Mathematics and Philosophy Personal Statement Example

Philosophy attempts to understand the world as a whole, but also us humans including our thoughts, language, and even the mere fact why we exist in the first place.

To achieve this, philosophers ask questions and define rules on how to answer them. One of these rules, formulated by Ludwig Wittgenstein, was that every thesis had to be compared to reality and proven empirically, which makes it essential to understand the world around us.

If we improve our understanding of the countless mathematical patterns that appear in nature, we will acquire a deeper understanding of nature itself. Thus, philosophy and mathematics lead us to question reality and enhance our understanding of it.

I first came into touch with philosophy 4 years ago, when I took a course called “Applied Ethics”. Ever since, I have engaged in philosophical texts and written my own essays, which I then submitted to the Swiss Philosophy Olympiad.

I was called up to the semi-final 2 consecutive times, where I had the opportunity to meet with committed young thinkers, just like myself, from all over Switzerland. Our highly engaging discussions have motivated me to keep reading philosophical texts and discuss them with friends.

However, my view of philosophy changed abruptly, when I read Ludwig Wittgenstein's “Tractatus logico-philosophicus”, wherein he shows with astounding accuracy that language is the logical premise of philosophy.

This statement drew my interest to the philosophy of language and the structure of language. In the following months, I wrote a thesis analysing the relationship between the syntactical complexity of an article and the reader’s perception of the events.

For this, my school awarded me a prize and I had the opportunity to go to Bern and present my work to a number of specialists in syntax analysis.

As for maths, I have always been amazed at how easily we can describe natural processes through mathematical models and formulas. This fascination for mathematics has always led me to go beyond the school syllabus and dive deeper into the subject.

In grammar school, I attended a weekly preparation course for the Mathematical Olympiad at the ETH Zurich. Being around so many like-minded people inspired me to further study and discuss number theory in general, and exponential Diophantine equations in particular. The culmination of this experience was my participation in the Swiss Mathematical Olympiad.

I want to study at your university because I aspire to have the best possible prerequisites to one day go into research and contribute to mankind’s acquisition of knowledge. What makes me suitable, is my deep interest in both subjects and my strong intrinsic motivation to achieve my goals.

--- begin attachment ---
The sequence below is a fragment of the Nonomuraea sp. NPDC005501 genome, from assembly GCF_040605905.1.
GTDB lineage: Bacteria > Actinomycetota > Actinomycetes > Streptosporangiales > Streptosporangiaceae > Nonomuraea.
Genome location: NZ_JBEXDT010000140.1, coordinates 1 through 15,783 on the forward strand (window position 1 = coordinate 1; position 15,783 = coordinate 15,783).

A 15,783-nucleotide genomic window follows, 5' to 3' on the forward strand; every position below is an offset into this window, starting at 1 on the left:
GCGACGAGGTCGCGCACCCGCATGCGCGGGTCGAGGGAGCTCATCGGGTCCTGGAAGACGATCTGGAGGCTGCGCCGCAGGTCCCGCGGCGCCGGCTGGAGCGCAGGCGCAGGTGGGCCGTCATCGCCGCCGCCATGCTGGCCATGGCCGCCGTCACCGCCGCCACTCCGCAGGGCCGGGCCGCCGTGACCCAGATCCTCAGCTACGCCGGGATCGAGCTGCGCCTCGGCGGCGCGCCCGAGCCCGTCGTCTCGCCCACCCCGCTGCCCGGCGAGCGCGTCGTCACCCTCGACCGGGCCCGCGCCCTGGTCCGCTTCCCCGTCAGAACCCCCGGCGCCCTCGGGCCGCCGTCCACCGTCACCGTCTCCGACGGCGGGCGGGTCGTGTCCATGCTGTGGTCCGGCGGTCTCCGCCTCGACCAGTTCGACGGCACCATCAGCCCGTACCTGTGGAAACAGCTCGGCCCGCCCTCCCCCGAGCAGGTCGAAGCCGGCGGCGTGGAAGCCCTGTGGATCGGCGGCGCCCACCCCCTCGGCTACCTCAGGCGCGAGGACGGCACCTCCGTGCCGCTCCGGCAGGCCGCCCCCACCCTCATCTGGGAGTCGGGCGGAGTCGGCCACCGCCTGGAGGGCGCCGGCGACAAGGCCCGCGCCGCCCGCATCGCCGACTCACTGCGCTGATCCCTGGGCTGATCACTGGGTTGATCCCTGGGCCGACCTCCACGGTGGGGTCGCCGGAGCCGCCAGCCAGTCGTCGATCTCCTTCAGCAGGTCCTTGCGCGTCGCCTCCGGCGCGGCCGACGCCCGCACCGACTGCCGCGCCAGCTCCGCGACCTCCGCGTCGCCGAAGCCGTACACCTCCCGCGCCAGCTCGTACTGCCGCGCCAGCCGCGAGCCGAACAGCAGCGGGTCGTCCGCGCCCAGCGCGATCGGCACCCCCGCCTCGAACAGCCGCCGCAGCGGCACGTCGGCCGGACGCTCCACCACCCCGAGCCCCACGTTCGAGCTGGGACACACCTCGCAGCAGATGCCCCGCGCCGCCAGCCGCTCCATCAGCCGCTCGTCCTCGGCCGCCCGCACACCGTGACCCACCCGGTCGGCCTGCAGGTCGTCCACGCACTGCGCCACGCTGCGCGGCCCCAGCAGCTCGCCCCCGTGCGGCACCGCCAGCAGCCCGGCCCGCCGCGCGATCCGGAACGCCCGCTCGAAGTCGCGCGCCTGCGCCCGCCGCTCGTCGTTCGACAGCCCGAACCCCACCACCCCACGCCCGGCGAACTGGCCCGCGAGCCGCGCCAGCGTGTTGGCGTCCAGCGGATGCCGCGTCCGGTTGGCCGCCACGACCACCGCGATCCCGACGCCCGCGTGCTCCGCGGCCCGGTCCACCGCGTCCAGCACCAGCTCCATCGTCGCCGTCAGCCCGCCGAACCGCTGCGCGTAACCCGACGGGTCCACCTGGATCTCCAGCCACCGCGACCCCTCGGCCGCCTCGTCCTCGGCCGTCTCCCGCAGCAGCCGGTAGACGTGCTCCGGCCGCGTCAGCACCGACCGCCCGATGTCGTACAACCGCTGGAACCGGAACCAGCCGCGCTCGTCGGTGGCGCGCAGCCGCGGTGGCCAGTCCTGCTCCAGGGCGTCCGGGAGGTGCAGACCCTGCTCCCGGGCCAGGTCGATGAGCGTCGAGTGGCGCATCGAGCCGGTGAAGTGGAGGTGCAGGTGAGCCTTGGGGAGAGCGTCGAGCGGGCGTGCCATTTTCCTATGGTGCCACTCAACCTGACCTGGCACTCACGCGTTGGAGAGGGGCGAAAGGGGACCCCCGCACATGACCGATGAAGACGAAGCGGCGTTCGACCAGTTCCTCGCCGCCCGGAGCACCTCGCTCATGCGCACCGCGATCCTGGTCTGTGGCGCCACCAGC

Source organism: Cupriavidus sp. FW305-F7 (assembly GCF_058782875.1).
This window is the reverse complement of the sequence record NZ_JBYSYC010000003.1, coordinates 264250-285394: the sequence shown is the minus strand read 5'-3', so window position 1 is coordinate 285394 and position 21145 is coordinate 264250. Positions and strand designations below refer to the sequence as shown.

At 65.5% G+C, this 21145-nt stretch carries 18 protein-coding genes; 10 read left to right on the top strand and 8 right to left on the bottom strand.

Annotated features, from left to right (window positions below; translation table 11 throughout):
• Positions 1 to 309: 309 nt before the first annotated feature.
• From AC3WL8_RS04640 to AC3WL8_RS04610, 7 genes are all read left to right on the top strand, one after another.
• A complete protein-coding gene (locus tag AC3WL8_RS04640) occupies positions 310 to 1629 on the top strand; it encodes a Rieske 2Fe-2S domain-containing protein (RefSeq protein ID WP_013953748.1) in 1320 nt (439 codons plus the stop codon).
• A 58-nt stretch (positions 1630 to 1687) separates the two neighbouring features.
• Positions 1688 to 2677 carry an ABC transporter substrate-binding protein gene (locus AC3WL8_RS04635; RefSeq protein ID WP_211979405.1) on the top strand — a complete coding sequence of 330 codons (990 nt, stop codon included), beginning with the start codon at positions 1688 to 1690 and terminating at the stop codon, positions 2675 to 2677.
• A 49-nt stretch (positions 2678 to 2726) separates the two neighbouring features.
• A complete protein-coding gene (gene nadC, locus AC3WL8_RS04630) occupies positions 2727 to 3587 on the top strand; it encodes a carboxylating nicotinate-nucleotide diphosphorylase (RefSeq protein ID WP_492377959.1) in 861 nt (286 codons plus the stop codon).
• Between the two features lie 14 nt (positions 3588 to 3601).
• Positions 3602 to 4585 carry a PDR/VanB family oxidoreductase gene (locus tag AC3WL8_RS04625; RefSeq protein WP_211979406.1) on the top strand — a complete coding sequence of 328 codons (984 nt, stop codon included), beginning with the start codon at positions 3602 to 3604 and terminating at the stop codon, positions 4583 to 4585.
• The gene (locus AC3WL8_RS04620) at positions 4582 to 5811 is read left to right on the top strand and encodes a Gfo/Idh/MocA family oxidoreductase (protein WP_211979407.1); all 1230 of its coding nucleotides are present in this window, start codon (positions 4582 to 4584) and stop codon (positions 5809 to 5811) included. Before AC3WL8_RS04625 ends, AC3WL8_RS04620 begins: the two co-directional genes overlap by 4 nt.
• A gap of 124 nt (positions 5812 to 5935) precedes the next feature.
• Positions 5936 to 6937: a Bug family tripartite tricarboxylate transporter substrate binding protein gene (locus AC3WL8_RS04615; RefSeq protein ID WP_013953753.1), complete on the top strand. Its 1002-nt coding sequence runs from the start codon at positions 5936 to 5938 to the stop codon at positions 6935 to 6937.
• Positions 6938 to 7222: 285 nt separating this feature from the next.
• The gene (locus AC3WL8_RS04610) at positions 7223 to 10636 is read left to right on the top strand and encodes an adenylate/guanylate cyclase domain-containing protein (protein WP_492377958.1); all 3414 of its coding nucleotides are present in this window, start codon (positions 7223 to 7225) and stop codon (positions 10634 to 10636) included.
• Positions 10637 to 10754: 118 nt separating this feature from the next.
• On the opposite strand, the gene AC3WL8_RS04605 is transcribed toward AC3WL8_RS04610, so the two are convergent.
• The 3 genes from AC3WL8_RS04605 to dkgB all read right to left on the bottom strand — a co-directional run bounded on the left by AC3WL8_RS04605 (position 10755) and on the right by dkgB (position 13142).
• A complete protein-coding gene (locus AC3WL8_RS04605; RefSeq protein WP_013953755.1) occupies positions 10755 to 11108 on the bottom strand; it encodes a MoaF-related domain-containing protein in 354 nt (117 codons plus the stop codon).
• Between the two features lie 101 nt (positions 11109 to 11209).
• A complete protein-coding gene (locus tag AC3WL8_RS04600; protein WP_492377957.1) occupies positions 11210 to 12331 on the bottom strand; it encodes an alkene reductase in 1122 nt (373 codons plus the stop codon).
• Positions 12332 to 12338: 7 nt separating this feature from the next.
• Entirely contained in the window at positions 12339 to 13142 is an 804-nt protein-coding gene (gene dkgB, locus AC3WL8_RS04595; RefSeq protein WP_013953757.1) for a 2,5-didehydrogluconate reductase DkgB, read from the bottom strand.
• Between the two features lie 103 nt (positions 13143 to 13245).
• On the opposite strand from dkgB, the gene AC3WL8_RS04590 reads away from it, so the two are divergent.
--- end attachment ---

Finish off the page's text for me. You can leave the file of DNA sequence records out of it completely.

My drive to excel at school earned me three awards for my leaving certificate: a prize from my grammar school for having the highest grade average in my year, one from my home canton for being among the best students on a cantonal scale, and the highly prestigious Novartis award for “remarkable achievements and exceptional commitment”.

I am proud of these awards, however I believe there is more to me than my academic achievements that make me suitable for the course: My devotion as captain of my floorball team as well as my role as coach of a junior team, have taught me how to lead, teach and bring diverse groups of people together to achieve a common goal. To do justice to my academic as well as my sporting goals, it was essential for me to develop good time management skills and the ability to study efficiently.

In conclusion, I want to further pursue all aspects of my interests and get the best possible prerequisites to one day conduct research myself. I believe I can greatly contribute with my enthusiastic dedication and excitement to the community as a whole. My experiences, namely writing my thesis, participating in science Olympiads as well as my extra-curricular studies have hopefully prepared me well for the challenges I will face at your university.

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Author's Comments

I am happy with my personal statement, however I think I focussed too much on philosophy of language. This is partly due to the fact that I want to get accepted into University College Oxford and their philosophy professor is a specialist on this subject.
I applied to Oxford, St. Andrews, Durham and Southampton, main goal being Oxford.

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